One of the most important protections the U.S. Constitutions offers is freedom of speech. Open debate not only allows individuals to speak their minds, but exposes injustices and policies that could stand improvement. Unfortunately, two Michigan residents who recently tried to facilitate debate suffered unjust consequences for voicing opinions that broke from a powerful majority. Their cases serve as a reminder that the impulse toward censorship remains a force even an an otherwise free society.

Sarah Royce

Alan Pagliere, an Ann Arbor resident, was forced to shut down his satirical website after being threatened with a lawsuit by the Ann Arbor School Board, which has recently been the target of criticism over its planning for a new high school. Pagliere’s website criticized the board, the district and the superintendent by spoofing the actual school district’s website. Though Pagliere’s website was clearly satirical, the school board claimed it violated the school district’s intellectual property rights by using a style similar to the actual school website – despite the fair use exemption to copyright laws that typically allows such satire.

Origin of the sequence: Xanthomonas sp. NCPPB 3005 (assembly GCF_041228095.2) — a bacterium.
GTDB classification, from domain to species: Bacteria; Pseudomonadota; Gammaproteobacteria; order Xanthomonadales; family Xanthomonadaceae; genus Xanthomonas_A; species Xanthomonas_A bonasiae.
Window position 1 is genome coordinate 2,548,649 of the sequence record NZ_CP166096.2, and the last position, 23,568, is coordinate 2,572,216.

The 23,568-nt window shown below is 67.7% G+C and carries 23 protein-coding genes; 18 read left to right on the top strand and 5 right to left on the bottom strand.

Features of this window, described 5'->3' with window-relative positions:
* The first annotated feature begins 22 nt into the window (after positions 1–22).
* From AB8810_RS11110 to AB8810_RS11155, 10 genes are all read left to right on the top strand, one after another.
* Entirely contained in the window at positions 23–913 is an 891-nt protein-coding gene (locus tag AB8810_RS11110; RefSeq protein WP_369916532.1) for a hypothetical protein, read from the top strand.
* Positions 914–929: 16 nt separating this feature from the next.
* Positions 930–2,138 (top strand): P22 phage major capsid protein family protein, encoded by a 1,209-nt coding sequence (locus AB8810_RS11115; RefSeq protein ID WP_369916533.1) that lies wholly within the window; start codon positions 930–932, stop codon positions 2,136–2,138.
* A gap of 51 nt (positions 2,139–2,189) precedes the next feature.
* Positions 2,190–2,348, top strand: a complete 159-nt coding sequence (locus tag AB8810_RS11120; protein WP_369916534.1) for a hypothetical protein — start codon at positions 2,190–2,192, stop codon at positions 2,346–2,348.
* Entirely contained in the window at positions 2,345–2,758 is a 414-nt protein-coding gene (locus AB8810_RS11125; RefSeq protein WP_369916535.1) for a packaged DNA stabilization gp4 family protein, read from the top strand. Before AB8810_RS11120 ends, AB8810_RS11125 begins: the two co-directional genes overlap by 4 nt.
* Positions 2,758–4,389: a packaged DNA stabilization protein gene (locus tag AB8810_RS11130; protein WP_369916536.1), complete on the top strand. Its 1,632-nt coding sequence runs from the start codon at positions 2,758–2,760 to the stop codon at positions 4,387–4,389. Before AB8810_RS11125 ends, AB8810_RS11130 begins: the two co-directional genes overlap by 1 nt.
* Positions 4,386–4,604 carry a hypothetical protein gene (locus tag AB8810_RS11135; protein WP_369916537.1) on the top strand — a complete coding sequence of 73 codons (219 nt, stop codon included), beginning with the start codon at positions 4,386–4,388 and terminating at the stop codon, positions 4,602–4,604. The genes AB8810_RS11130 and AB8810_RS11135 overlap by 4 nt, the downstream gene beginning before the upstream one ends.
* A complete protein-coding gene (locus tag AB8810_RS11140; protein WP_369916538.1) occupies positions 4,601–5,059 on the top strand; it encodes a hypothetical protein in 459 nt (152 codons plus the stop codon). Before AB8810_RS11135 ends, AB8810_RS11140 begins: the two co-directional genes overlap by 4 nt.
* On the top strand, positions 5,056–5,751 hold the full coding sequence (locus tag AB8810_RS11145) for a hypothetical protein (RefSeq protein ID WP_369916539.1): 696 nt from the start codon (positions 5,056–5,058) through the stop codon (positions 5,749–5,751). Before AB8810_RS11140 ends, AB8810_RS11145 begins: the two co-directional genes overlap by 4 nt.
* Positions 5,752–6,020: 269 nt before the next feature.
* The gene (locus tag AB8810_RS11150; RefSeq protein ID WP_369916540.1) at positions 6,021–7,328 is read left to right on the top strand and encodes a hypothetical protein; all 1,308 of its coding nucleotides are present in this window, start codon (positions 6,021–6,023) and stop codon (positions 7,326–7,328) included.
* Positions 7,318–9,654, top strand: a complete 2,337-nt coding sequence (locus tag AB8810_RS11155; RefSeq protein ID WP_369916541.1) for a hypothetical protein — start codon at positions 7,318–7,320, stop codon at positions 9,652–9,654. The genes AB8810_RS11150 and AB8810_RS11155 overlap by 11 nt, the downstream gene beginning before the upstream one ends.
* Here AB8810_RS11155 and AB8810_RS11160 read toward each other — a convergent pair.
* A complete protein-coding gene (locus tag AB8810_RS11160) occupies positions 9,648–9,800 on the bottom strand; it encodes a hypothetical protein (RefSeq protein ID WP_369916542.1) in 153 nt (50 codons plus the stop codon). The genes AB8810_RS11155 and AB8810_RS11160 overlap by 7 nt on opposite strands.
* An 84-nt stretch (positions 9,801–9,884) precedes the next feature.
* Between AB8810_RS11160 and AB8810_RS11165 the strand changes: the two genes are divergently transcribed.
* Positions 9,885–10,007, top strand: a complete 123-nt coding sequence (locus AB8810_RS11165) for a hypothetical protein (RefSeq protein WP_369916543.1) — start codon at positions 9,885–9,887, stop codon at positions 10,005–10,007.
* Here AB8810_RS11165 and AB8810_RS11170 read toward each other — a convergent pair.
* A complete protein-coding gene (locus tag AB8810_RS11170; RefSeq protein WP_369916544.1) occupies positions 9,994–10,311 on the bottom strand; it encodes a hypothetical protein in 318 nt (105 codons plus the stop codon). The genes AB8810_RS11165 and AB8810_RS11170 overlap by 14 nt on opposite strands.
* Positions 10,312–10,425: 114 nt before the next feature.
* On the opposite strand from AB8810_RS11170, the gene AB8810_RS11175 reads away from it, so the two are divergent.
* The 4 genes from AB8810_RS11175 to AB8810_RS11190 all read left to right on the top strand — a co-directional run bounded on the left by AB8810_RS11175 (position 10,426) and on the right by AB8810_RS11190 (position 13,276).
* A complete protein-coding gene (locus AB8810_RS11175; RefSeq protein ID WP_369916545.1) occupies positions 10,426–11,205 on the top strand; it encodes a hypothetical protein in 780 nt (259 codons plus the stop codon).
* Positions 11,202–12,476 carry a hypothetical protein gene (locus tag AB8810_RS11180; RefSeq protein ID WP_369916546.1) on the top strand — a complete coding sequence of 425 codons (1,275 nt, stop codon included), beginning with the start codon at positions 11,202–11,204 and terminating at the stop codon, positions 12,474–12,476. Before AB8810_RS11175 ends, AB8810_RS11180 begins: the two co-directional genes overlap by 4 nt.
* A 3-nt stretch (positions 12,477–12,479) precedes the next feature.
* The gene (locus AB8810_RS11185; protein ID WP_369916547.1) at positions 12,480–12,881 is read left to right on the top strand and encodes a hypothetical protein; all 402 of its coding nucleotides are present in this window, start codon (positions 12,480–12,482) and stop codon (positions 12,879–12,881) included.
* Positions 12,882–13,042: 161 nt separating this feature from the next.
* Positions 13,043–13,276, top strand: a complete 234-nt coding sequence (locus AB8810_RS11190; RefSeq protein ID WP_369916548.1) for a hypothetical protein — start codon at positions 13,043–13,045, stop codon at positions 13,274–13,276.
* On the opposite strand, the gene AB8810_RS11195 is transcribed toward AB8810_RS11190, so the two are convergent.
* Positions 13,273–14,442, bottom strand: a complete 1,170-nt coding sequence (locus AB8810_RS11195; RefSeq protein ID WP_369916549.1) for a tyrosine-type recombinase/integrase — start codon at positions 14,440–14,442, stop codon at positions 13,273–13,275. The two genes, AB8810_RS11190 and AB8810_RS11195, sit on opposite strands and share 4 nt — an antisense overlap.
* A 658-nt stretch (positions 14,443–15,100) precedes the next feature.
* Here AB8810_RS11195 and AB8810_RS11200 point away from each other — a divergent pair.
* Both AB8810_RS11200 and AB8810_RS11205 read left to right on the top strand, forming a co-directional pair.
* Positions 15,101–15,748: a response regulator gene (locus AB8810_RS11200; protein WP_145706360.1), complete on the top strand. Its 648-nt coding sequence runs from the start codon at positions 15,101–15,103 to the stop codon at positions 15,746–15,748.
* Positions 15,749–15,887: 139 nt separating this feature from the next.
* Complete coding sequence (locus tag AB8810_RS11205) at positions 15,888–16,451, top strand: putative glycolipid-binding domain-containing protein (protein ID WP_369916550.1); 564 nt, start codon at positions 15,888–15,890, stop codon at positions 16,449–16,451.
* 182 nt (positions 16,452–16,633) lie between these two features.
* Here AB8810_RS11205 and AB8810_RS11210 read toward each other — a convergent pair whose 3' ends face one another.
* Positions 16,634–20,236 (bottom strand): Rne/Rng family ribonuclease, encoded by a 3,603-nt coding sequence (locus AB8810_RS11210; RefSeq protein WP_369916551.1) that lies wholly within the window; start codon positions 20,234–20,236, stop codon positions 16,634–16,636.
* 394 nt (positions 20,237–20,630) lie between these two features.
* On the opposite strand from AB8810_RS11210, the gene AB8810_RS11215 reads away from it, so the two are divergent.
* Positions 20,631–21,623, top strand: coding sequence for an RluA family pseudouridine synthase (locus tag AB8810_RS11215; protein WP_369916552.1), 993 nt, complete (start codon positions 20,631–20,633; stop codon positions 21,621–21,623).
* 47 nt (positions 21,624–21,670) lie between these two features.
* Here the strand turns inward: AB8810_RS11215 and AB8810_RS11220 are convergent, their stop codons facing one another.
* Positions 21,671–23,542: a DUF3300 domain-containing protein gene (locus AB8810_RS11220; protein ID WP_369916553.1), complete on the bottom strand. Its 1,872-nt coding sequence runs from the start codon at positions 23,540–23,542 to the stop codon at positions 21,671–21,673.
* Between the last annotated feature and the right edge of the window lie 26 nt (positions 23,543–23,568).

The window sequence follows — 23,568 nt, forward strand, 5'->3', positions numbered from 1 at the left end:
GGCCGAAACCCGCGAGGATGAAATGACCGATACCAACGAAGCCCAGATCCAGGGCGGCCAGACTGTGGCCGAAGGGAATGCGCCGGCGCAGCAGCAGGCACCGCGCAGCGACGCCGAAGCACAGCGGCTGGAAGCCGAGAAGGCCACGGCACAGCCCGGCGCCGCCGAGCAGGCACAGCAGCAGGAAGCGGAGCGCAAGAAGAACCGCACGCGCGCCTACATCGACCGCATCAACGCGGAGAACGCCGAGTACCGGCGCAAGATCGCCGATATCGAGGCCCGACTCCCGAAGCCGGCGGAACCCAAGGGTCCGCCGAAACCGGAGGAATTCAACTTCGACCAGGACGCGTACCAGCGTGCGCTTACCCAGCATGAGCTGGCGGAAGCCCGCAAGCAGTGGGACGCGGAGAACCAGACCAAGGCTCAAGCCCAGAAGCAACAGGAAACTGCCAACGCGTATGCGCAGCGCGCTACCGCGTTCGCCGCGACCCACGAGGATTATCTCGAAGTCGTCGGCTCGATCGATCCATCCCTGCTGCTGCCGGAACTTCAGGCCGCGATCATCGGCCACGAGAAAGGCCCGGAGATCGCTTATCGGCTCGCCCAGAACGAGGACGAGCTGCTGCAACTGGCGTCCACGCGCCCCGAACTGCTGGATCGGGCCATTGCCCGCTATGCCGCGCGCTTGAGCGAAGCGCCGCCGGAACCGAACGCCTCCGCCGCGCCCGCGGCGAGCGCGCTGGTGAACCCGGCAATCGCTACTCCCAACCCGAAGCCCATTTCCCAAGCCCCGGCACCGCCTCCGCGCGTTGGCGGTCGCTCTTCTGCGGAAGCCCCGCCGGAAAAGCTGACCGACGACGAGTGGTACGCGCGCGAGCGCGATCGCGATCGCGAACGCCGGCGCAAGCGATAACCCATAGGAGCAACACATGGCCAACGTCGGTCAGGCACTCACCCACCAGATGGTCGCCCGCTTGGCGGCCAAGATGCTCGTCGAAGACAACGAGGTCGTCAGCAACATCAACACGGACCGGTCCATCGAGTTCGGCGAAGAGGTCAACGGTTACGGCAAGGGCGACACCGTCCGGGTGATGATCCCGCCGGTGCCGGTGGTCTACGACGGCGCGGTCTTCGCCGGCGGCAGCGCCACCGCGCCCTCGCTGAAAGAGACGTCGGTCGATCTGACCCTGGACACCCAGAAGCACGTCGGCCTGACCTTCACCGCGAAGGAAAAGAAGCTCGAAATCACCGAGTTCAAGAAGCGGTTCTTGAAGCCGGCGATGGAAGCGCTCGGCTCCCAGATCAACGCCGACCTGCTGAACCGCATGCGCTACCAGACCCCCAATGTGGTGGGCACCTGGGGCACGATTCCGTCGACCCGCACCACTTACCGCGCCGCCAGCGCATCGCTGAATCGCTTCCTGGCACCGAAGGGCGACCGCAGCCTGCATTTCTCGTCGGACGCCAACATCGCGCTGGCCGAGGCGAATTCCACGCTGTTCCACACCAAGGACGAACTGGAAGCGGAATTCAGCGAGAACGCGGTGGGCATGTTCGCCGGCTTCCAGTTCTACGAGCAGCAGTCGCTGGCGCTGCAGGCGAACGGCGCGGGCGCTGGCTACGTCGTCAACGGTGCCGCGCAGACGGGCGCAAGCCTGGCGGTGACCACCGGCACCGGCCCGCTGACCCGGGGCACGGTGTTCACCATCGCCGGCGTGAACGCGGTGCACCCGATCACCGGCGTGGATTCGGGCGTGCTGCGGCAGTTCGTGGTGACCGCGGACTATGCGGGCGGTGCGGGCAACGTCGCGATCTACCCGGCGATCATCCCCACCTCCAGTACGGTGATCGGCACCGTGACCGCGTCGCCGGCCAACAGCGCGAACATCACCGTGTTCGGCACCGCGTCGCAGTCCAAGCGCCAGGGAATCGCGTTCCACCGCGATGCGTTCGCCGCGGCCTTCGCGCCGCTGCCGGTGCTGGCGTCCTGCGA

Another Michigan resident, Lakeview High School teacher Devon Fralick, also faced backlash when she tried to encourage open discussion among her students. For a class assignment at the St. Clair Shores school, two of Fralick’s students created an video expos

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